Enchanted Arrows 10 0 0   0
Magic Swords 10 0 0   0
Magic Armor 10 0 0   0
Subtotal   1 1   10
Typical Regiment Army
Kobolds 1.5 7 7 10.5 21
Kobold Bows‡ 4.5 4 4 18 36
Giant Centipedes† 1 4 4 4 8
Subtotal   15 15 32.5 65
Total   16 16   75
** Fights as 2 of its class.
† Creature type not defined in Chainmail.
‡ Range 15″.
Oberon (Orcs) — 3 Regiments Budget 320
Figures Points
Type Cost Available Current Subtotal Total
Command Element
Oberon (Orc-Hero) 20 1 1   20
Orc Wardrummers† 10 1 1   10
Orc Rhino Riders† 20 1 1   20
Orc Archers*‡ 5 1 0   0
Ogres 15 2 2   30
True Trolls 75 1 1   75
Enchanted Arrows 10 0 0   0
Magic Swords 10 0 0   0
Magic Armor 10 0 0   0
Subtotal   7 6   155
Typical Regiment Army
Orcs 2 27 27 54 162
Subtotal   27 27 54 162
Total   34 33   317
* A single orc archer may be useful in man-to-man engagements.
† Creature type not defined in Chainmail.
‡ Range 15″.
The Laugher (Gnolls) — 2 Regiments Budget 180
Figures Points
Type Cost Available Current Subtotal Total
Command Element
The Laugher (3 Men)**† 15 1 1   15
Enchanted Arrows 10 0 0   0
Magic Swords 10 0 0   0
Magic Armor 10 0 0   0
Subtotal   1 1   15
Typical Regiment Army
Gnolls† 2.5 21 21 52.5 105
Gnoll Archers†‡ 5.5 4 4 22 44
Subtotal   25 25 74.5 149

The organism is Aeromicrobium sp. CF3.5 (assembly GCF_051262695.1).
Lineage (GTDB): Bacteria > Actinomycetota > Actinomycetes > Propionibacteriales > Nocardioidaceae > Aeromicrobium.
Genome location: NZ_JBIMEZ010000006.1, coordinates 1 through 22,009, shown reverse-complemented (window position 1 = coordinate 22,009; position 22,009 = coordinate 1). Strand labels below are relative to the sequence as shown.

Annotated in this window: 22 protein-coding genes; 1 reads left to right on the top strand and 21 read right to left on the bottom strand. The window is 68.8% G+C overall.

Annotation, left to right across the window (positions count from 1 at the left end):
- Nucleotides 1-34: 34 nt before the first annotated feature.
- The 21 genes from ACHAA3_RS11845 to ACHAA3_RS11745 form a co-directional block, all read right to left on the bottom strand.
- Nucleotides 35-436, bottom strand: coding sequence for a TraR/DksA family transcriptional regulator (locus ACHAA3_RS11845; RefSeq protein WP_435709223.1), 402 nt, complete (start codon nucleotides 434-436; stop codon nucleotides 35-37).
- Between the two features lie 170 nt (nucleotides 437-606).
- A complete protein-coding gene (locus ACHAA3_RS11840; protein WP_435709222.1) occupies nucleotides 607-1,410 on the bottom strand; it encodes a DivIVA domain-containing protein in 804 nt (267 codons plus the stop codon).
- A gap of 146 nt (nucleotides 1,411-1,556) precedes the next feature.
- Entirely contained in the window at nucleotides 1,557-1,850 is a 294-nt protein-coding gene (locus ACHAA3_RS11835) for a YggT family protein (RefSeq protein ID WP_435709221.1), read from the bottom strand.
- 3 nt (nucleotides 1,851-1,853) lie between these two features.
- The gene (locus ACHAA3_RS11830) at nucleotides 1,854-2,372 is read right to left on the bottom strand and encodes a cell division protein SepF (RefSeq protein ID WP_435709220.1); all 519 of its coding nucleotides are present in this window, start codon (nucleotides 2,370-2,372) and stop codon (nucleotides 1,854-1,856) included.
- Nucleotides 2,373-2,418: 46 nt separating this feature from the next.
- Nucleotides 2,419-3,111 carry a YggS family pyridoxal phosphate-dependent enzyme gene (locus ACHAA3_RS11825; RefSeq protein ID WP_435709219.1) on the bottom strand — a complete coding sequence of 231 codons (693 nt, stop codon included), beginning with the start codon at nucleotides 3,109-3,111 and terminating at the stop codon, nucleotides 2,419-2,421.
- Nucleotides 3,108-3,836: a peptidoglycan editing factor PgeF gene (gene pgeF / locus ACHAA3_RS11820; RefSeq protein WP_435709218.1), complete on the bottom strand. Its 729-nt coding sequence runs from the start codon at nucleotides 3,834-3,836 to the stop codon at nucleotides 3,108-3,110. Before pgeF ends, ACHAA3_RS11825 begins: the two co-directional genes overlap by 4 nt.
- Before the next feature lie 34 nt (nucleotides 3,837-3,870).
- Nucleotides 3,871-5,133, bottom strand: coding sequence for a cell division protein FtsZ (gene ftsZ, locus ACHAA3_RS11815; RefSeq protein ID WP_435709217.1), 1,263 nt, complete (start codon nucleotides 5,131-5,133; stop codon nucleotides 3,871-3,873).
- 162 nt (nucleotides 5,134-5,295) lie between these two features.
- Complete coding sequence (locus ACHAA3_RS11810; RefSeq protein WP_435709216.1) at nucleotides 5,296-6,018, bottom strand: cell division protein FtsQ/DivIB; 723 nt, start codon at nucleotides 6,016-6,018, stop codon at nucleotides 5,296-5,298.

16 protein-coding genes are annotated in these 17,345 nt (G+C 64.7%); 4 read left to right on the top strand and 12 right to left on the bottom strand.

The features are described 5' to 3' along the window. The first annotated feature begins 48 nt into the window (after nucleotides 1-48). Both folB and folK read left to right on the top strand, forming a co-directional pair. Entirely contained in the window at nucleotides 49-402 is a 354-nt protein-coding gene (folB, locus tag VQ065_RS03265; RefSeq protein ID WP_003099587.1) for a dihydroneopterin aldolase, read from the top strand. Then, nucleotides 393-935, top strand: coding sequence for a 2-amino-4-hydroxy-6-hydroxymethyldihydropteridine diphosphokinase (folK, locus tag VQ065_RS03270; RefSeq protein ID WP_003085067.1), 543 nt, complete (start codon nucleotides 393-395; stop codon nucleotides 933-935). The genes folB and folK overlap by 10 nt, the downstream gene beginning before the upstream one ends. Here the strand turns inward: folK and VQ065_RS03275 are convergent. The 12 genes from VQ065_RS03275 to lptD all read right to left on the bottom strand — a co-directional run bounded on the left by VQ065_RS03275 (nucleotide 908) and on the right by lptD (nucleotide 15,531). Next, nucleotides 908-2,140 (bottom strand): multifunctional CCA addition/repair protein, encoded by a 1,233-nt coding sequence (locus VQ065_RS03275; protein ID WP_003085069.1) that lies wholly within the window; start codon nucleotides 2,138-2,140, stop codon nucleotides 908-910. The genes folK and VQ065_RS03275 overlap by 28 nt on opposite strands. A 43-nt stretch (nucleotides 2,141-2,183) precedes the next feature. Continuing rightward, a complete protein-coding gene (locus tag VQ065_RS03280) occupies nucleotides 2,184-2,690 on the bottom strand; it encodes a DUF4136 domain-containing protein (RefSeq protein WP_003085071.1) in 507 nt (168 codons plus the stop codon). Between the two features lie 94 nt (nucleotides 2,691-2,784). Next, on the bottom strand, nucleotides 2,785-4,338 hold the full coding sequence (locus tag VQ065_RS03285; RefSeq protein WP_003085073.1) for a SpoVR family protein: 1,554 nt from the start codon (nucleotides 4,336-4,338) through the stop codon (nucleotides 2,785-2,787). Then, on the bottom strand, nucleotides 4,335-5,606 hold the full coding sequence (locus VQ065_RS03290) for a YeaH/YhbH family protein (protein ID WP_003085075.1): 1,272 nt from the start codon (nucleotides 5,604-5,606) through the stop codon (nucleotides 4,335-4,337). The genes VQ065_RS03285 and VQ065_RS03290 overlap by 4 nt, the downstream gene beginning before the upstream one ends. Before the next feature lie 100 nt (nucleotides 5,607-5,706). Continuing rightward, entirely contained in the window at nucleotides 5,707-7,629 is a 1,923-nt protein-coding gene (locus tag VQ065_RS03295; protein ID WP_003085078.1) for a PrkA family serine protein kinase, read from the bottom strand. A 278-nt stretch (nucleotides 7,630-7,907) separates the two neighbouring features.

Total   26 26   164
** Fights as 3 of its class.
† Creature type not defined in Chainmail.
‡ Range 15″.
(Lizard Men) — 2 Regiments Budget 90
Figures Points
Type Cost Available Current Subtotal Total
Command Element
Leader (2 Men)**† 10 1 1   10
Enchanted Arrows 10 0 0   0
Magic Swords 10 0 0   0
Magic Armor 10 0 0   0
Subtotal   1 1   10
Typical Regiment Army
Lizard Men† 2.5 9 9 22.5 45
Subtotal   9 9 22.5 45
Total   10 10   55
** Fights as 2 of its class.
† Creature type not defined in Chainmail.

 


A Tour of the Throrgrmir Citadel

As it is the dragon’s ingress to the subterranean domain he wishes to subjugate, the Throrgrmir Citadel is the focus of the Valormr Campaign. The campaign begins with the dragon’s raid on the citadel’s ramparts. The Chaos Armies invest its upper works throughout the war, which reaches a climax when the Forces of Law arrive to besiege the besiegers.

An autumn breeze at our backs, we climb a steady slope to the top of a rocky plateau. The noonday sun hovers above crenellations, like a crown before the moment of coronation. We approach the Throrgrmir Citadel from the south. Its forward parapets, 20 feet high, stretch between 25-foot corner towers, anchored into rock either side of the plateau. Bearing a stone marked by the rune of welcome, which serves as our invitation, we mount the entry stair, stepping east then north again before facing west at a massive gate carved from a granite block.

Approaching the Throrgrmir Citadel
Approaching the Throrgrmir Citadel.

Showing the invitation and speaking the name Fjoldi Funderburk, for he is to be our host, the gate opens to us. We pass between drystone walls, mosaics of stones. Each stone is defined by a thin seem without mortar. We are greeted by a dwarf with a broad smile of large teeth like ivory squares. Fjoldi is our old friend and adventuring companion. His beard has a few more gray whiskers than the last time we saw him, and in place of a battle axe, he now carries the amulet of an administrator. But his green eyes flash at us when he makes short jokes about dwarven stature and human life spans.